Please use this identifier to cite or link to this item:
The Mediating Effect of Mindfulness on the Relationship Between Mental Illness Self-Stigma and General Psychological Distress: A Cross-Sectional Study
|Title:||The Mediating Effect of Mindfulness on the Relationship Between Mental Illness Self-Stigma and General Psychological Distress: A Cross-Sectional Study|
|Authors:||Martin, Timothy John|
|Contributors:||Masuda, Akihiko (advisor)|
show 2 moreself-stigma
|Publisher:||University of Hawai'i at Manoa|
|Abstract:||Mental illness self-stigma is the devaluation, shame, secrecy, and social withdrawal triggered by applying negative stereotypes about mental illness to oneself. Evidence suggests that this form of self-stigma is associated with increased psychological distress and reduced quality of life. Mindfulness is the process of non-judgmental and accepting attention to experiences in the present moment, which may account for the link between mental illness self-stigma and psychological distress. The proposed cross-sectional survey of a non-clinical college sample aimed to investigate (1) whether mental illness self-stigma is positively associated with psychological distress and (2) whether mindfulness mediates the association between mental illness self-stigma and psychological distress. The results of the study revealed that mental illness self-stigma (and a modified version intended to capture self-stigma for general psychological distress) is positively associated with psychological distress and that mindfulness acts as a partial mediator on this relationship. Mindfulness may partially explain this link by capturing how individuals mentally process the negative associations of mental illness stereotypes.|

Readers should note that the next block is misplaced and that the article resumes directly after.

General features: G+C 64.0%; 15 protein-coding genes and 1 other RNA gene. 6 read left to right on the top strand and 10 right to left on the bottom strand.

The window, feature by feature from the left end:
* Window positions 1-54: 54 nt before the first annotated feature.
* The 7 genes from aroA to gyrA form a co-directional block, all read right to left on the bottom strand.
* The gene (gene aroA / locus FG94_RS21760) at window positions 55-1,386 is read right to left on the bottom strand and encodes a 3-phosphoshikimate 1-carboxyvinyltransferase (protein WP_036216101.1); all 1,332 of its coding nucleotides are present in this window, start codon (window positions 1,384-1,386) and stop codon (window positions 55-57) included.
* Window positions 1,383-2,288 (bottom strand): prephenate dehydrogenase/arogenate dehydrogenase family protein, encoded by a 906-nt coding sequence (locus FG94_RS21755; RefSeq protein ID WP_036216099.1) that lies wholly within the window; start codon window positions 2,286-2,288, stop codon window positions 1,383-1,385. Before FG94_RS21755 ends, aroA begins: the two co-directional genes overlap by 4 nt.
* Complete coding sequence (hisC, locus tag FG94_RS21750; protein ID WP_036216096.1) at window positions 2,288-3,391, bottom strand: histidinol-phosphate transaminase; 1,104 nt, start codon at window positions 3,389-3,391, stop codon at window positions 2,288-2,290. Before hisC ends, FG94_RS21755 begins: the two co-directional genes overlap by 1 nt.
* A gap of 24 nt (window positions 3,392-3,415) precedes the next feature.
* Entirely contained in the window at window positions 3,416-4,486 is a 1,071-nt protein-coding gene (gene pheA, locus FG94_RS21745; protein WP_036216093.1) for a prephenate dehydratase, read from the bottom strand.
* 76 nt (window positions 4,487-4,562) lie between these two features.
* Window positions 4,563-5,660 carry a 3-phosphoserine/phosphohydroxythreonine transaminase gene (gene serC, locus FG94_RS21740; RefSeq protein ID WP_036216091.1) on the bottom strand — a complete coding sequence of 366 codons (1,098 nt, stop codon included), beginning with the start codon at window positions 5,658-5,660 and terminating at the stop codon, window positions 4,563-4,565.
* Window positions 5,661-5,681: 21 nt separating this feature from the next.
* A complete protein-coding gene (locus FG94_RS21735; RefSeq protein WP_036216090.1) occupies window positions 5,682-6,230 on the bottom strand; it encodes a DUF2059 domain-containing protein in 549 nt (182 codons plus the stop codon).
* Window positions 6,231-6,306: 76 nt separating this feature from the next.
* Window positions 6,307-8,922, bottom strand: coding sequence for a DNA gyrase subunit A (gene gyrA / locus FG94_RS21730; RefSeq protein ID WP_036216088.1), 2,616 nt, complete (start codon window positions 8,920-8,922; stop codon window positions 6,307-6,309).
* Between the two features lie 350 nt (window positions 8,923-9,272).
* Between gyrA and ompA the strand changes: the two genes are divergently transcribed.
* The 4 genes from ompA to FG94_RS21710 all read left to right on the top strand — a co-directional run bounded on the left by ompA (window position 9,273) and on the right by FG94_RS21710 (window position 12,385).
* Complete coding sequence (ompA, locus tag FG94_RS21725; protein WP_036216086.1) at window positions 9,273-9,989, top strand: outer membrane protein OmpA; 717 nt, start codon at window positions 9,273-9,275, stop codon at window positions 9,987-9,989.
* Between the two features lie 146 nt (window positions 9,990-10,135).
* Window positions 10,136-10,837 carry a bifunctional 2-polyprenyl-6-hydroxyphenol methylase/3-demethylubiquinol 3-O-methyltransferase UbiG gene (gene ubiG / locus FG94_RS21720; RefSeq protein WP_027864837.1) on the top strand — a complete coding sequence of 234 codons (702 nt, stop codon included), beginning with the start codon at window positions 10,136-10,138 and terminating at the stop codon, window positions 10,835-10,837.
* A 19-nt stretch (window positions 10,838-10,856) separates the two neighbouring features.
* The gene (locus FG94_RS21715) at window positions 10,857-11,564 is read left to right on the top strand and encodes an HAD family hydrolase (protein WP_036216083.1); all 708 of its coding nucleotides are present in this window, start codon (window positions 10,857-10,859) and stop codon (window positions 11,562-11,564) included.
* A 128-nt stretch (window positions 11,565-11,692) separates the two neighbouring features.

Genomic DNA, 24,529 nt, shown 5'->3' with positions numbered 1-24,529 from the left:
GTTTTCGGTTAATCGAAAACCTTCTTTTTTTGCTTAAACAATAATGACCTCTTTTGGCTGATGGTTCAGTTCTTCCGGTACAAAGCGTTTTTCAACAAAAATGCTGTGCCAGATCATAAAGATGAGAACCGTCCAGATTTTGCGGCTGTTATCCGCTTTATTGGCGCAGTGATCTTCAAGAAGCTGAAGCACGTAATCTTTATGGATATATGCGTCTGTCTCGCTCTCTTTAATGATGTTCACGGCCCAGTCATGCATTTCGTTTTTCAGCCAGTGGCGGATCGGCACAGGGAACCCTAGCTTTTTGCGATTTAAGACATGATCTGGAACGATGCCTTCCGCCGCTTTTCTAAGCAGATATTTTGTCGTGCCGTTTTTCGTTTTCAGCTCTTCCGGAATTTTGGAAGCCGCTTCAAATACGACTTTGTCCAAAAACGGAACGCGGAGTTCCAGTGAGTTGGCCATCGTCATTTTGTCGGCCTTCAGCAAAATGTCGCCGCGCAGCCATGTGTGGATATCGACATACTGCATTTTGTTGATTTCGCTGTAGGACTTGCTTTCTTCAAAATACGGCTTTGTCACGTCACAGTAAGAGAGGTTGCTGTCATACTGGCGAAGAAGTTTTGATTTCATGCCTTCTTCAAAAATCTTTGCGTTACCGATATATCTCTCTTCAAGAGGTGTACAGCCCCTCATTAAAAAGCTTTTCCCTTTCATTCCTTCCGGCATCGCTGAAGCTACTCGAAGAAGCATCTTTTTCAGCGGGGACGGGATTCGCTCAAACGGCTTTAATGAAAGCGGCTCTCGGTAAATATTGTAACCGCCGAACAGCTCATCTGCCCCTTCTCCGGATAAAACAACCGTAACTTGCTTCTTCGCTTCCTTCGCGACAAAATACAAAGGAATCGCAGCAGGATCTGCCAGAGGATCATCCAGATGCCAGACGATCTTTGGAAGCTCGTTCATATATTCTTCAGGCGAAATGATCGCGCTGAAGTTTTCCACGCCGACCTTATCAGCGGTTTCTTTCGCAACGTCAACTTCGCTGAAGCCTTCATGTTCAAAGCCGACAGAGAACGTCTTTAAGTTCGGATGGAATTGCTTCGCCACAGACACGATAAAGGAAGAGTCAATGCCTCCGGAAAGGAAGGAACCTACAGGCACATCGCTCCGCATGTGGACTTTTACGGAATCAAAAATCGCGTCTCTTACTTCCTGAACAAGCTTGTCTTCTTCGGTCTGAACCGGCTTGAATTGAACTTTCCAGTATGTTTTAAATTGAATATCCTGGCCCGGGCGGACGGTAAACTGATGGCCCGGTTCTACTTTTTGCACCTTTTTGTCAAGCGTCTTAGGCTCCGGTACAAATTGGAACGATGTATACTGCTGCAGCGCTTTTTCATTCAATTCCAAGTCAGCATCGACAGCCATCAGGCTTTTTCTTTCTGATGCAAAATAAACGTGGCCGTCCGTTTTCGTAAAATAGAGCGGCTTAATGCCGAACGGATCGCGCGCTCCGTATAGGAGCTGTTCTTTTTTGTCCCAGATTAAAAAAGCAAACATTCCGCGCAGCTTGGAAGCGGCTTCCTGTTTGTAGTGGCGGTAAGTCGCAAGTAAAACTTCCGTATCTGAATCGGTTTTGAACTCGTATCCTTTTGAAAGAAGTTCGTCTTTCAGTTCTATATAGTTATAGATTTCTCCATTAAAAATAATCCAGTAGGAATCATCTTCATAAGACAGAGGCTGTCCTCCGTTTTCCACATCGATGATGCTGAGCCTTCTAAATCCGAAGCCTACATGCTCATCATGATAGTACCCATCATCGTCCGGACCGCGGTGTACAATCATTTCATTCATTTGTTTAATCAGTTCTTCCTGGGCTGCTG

|Appears in Collections:||
M.A. - Psychology|
Please email firstname.lastname@example.org if you need this content in ADA-compliant format.
Items in ScholarSpace are protected by copyright, with all rights reserved, unless otherwise indicated.